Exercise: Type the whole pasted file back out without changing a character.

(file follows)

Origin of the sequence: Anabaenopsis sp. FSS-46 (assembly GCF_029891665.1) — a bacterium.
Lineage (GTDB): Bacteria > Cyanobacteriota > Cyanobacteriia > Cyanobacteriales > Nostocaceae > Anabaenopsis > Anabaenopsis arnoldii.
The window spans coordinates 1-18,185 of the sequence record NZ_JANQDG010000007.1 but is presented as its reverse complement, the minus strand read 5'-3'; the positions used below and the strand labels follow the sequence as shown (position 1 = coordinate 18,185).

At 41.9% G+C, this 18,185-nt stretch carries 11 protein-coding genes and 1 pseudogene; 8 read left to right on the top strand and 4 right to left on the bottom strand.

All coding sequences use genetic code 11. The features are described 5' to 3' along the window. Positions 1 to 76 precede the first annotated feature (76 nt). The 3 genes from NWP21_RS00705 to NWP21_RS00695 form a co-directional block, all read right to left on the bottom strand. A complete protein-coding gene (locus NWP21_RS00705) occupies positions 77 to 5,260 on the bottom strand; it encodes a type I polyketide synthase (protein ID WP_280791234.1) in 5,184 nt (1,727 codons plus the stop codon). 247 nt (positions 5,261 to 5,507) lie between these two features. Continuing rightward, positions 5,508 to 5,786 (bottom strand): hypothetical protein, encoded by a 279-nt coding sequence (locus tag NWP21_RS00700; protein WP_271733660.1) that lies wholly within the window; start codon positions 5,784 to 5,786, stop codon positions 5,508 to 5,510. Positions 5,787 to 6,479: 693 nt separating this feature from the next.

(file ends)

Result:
Origin of the sequence: Anabaenopsis sp. FSS-46 (assembly GCF_029891665.1) — a bacterium.
Lineage (GTDB): Bacteria > Cyanobacteriota > Cyanobacteriia > Cyanobacteriales > Nostocaceae > Anabaenopsis > Anabaenopsis arnoldii.
The window spans coordinates 1-18,185 of the sequence record NZ_JANQDG010000007.1 but is presented as its reverse complement, the minus strand read 5'-3'; the positions used below and the strand labels follow the sequence as shown (position 1 = coordinate 18,185).

At 41.9% G+C, this 18,185-nt stretch carries 11 protein-coding genes and 1 pseudogene; 8 read left to right on the top strand and 4 right to left on the bottom strand.

All coding sequences use genetic code 11. The features are described 5' to 3' along the window. Positions 1 to 76 precede the first annotated feature (76 nt). The 3 genes from NWP21_RS00705 to NWP21_RS00695 form a co-directional block, all read right to left on the bottom strand. A complete protein-coding gene (locus NWP21_RS00705) occupies positions 77 to 5,260 on the bottom strand; it encodes a type I polyketide synthase (protein ID WP_280791234.1) in 5,184 nt (1,727 codons plus the stop codon). 247 nt (positions 5,261 to 5,507) lie between these two features. Continuing rightward, positions 5,508 to 5,786 (bottom strand): hypothetical protein, encoded by a 279-nt coding sequence (locus tag NWP21_RS00700; protein WP_271733660.1) that lies wholly within the window; start codon positions 5,784 to 5,786, stop codon positions 5,508 to 5,510. Positions 5,787 to 6,479: 693 nt separating this feature from the next.